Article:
“I entered Sports by chance and from day one. Everyone in the academy had a fondness for the theater. The comedian Simón Cabido was there, for example. They earned one peseta a minute. One day they asked: ‘Who’s going to football from here?’ And only me, who was an Athletic subscriber ”. While on the academy, he wrote dozens of chronicles that had been by no means broadcast. With the printed on Radio Juventud, she turned director of sports activities applications.

Marathon, Sarita Estévez, was the unvoiced voice of Radio Juventud for years. “Paco Blanco read my chronicles and neither the players nor the managers knew that I wrote them in my town in the field, on the corner of Capuchinos, almost secretly, with the notebook on my knees, out of shame because people could think that I was crazy, and also very few women went to football, “explains Sara. They were very different times, even for radio journalists: “Then the radio was banned by the written press. ‘What are the radio guys doing here?’ “This is a press conference,” they argued. “

The program Stadium it became the most listened to on sports radio in Bizkaia. He spoke of Athletic, but also of other sports. And there were spaces, such as rural sports, which were done in Basque. Yes, Sarita put Basque into a program on the Movement network, which ended its broadcasts with the Face to sun. And he also invented radio talk shows. “The program overwhelmed us, I did not have time to write the chronicles, so we began to do it as a gathering plan,” he revives. They spoke about Athletic, in the voices of herself, Francisco Blanco, Jesús Morales and Julio Garro. And they argued in times of unique thought. “Athletic vetoed us for a year and a half from entering San Mamés, Radio Juventud and the entire network. The company defended us until the end because the club asked for Paco Blanco’s head and mine, ”says Sara. Those had been the instances of English Ronnie Allen as coach. They learn the letters of the listeners, and one ended: “Here, as always, the Neguri oligarchy prevails.” Things bought to the intense that Athletic denied them any entry to data: “To get the news on the national network, we had to listen to SER and repeat what they were saying.”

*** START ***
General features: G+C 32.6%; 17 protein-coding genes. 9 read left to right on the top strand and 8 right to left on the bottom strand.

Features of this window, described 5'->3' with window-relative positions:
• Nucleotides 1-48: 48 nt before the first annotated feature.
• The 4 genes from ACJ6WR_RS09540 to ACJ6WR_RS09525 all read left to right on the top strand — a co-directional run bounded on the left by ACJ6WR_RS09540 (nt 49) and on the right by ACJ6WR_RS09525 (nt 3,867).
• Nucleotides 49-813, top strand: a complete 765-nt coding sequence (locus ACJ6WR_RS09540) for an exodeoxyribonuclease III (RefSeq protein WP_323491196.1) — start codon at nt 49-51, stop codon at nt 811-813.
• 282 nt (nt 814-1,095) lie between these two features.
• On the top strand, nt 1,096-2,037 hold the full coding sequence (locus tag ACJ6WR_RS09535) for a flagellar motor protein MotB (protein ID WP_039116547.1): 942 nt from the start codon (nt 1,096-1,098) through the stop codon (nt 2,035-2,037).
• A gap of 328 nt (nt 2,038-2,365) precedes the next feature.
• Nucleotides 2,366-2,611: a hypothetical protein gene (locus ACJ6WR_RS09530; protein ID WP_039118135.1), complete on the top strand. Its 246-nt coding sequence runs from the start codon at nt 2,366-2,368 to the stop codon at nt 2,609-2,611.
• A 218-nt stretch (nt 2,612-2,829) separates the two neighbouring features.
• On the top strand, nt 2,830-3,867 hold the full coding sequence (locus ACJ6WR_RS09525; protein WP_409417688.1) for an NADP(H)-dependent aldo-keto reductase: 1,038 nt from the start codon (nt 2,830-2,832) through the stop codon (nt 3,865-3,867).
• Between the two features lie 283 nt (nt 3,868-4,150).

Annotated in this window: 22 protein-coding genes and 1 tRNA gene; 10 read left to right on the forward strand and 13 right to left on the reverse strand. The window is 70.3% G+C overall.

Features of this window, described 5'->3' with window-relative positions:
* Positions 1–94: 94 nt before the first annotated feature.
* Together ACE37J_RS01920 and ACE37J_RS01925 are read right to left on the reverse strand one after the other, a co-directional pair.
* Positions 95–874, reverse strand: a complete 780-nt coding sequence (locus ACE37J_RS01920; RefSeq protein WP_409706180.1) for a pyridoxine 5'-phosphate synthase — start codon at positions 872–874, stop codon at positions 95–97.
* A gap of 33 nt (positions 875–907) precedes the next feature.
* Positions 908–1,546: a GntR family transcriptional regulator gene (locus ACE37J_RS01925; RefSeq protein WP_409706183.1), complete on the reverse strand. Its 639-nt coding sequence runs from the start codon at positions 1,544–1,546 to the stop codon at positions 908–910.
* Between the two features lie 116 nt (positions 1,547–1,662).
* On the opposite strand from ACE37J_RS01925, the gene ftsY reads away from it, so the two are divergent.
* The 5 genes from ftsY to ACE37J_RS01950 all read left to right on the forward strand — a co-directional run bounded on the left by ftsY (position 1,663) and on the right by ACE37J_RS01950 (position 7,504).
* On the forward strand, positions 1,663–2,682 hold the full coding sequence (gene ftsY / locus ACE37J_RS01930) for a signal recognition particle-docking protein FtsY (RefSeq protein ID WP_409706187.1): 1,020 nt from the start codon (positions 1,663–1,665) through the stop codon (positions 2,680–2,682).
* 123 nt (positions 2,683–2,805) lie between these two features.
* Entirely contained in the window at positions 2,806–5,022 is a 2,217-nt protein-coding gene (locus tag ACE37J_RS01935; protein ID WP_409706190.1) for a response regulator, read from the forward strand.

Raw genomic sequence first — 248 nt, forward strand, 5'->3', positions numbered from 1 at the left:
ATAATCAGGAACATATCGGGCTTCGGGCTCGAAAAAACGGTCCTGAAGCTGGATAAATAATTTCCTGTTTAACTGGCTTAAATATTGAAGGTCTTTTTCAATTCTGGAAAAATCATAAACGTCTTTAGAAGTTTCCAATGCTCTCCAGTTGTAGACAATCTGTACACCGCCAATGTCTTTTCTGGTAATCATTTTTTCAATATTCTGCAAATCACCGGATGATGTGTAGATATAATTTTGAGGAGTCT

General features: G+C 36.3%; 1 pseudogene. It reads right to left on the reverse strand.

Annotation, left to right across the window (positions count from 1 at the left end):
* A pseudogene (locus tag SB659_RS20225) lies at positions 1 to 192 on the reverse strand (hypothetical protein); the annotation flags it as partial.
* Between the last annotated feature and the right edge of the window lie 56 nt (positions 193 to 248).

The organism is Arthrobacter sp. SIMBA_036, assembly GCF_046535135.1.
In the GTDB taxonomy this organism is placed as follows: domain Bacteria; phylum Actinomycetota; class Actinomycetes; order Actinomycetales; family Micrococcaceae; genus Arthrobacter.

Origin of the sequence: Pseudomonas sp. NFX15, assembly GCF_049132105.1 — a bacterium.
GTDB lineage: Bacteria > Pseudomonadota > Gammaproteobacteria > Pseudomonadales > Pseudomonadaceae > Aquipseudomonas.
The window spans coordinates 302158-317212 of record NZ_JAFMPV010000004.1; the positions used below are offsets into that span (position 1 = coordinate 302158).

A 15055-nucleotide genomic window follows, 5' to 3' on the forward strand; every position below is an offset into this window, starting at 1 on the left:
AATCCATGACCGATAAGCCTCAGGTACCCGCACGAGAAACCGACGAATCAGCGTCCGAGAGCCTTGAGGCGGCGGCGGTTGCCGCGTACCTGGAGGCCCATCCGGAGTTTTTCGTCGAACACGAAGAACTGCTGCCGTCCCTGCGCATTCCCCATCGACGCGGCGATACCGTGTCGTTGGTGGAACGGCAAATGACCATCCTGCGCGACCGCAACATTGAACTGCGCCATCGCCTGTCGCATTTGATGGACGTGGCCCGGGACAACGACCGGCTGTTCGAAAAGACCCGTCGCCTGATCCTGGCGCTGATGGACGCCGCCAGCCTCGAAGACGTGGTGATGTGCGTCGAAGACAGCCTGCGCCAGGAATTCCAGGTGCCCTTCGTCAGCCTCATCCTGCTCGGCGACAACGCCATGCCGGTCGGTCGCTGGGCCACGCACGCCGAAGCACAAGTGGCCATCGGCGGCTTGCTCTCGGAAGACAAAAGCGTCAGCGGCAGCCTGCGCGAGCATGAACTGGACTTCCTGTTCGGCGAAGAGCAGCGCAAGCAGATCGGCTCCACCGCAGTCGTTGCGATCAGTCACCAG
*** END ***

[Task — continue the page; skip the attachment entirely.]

She wrote the chronicles virtually secretly, with the pocket book on her knees, out of disgrace as a result of individuals may assume she was loopy

Sara Estévez in a file picture supplied by El Correo

The most critical battle was with the mayor of Bilbao, Javier de Ibarra. At the elite Neguri golf course in La Galea, they refused to surrender their land for a preferred race. Marathon wrote a remark: “But Paco Blanco got very hot reading it. I said something about the grass and he lengthened the end: ‘Let the grass take advantage of you!’ Ibarra, who belonged to the Neguri golf club, said they had been called donkeys and protested to the Civil Governor, Genaro Riestra, one of the most feared men in Bizkaia for his relentless repressive work. “But in the end nothing happened, thank goodness,” says the pioneer.

The program directed by Sara Estévez was also the first to do telephone interviews with the protagonists of the sport: “Thanks to a very handy technician, who managed to do impossible things that in theory could not be done,” explains Sara. In 1983 his program disappeared after a restructuring of Radio Juventud, which was built-in into Radio Nacional, and the marimorena was armed. “Jordi García Candau, who was the general manager of the chain, had to come to Bilbao to calm things down,” he says. The Basque newspapers wrote editorials, the opposite stations expressed solidarity. Sara Estévez continued to belong to the station’s employees, nevertheless it was not the identical. “When I went to Radio Nacional they killed my soul after 28 years. Each piece of reports that I wrote was price a capital. I did two texts a day after years of not even stopping to eat, “he laments now.

Sara Estévez, with the Athletic shirt.  / DAILY AS
Sara Estévez, with the Athletic shirt. / DAILY AS

Sara retired at the age of 65, but she remained active, closely following the Athletic news. Until he was 94 he regularly wrote an opinion column in The mail. He no longer went to San Mamés, but he did not miss a game on television. His comment appeared alongside the one dictated by one of the players who were his weakness since youth, Txetxu Rojo, and he has always been a reliable source to rely on, to ask for advice.

She says that she now lives quietly, waiting for the pandemic to pass. Only Athletic is concerned: “I’m very excited in regards to the two Cup finals,” he says goodbye.